I agree that court is where this would be decided, not on the street with a cop. Cops aren't big on negotiating the fine details of written law.

    Nothing stops them or deters them from making a stop and pressing charges in the moment - it's whether those charges would hold up later...and your logic and interpretation may work given the right judge...then again maybe it wouldn't.

    To me I have a harder time seeing how the encounter would be legal in the first place unless they could articulate what crime they suspected you have been committing or about to commit and why they suspected you of that. Given that it is perfectly legal to carry a firearm in Nevada and it is a "shall issue state", why should they draw the conclusion that you probably don't have a permit to conceal?

    Makes it hard to justify it as a legal detainment unless they suspect you of another separate crime, IMO.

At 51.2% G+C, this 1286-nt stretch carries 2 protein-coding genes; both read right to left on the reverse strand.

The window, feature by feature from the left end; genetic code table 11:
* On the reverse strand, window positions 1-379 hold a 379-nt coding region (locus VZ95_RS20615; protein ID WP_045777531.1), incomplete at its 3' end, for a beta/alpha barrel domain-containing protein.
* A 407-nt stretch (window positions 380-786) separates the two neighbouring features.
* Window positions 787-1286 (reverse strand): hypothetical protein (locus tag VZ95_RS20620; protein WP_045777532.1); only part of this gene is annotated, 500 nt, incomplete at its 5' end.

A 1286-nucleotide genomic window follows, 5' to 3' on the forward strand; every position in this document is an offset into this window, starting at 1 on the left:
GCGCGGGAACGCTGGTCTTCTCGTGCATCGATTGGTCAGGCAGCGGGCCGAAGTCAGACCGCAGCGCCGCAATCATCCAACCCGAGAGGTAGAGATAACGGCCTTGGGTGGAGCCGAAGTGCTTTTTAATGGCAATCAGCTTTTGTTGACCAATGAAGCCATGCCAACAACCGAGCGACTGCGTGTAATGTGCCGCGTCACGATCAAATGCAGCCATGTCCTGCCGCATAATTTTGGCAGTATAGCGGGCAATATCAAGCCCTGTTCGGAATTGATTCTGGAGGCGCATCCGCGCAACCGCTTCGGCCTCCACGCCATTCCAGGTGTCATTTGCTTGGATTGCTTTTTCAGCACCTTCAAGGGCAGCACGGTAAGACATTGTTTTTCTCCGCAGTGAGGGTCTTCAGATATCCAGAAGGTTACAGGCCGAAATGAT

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    To the comment about FL, I believe FL is one of the states that requires a permittee to remain 100% concealed and accidental exposure is a crime. Not a requirement in Nevada, so that could partly be the the cause for a difference.

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    Good comments. Having a CCW permit, I never worried about it. However, with a jacket or other part time cover I can see the the non CCW person possible issue for an encounter.